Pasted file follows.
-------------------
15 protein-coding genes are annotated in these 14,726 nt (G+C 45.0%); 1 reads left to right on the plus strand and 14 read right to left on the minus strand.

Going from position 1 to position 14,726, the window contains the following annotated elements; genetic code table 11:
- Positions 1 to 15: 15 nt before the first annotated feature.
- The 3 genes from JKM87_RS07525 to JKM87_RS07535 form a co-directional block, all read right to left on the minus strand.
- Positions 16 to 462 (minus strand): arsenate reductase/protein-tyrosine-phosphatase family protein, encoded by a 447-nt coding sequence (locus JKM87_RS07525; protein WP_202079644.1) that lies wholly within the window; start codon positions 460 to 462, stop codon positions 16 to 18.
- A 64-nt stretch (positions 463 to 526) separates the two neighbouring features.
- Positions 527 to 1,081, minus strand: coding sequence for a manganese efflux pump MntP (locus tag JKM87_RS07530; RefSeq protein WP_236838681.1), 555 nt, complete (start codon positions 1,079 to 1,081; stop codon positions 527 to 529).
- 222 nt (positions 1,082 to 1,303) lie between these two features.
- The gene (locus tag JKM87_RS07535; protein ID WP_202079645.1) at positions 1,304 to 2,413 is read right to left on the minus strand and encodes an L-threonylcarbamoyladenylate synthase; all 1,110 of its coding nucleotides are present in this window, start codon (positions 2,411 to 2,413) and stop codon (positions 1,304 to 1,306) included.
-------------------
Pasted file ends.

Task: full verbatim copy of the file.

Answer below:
15 protein-coding genes are annotated in these 14,726 nt (G+C 45.0%); 1 reads left to right on the plus strand and 14 read right to left on the minus strand.

Going from position 1 to position 14,726, the window contains the following annotated elements; genetic code table 11:
- Positions 1 to 15: 15 nt before the first annotated feature.
- The 3 genes from JKM87_RS07525 to JKM87_RS07535 form a co-directional block, all read right to left on the minus strand.
- Positions 16 to 462 (minus strand): arsenate reductase/protein-tyrosine-phosphatase family protein, encoded by a 447-nt coding sequence (locus JKM87_RS07525; protein WP_202079644.1) that lies wholly within the window; start codon positions 460 to 462, stop codon positions 16 to 18.
- A 64-nt stretch (positions 463 to 526) separates the two neighbouring features.
- Positions 527 to 1,081, minus strand: coding sequence for a manganese efflux pump MntP (locus tag JKM87_RS07530; RefSeq protein WP_236838681.1), 555 nt, complete (start codon positions 1,079 to 1,081; stop codon positions 527 to 529).
- 222 nt (positions 1,082 to 1,303) lie between these two features.
- The gene (locus tag JKM87_RS07535; protein ID WP_202079645.1) at positions 1,304 to 2,413 is read right to left on the minus strand and encodes an L-threonylcarbamoyladenylate synthase; all 1,110 of its coding nucleotides are present in this window, start codon (positions 2,411 to 2,413) and stop codon (positions 1,304 to 1,306) included.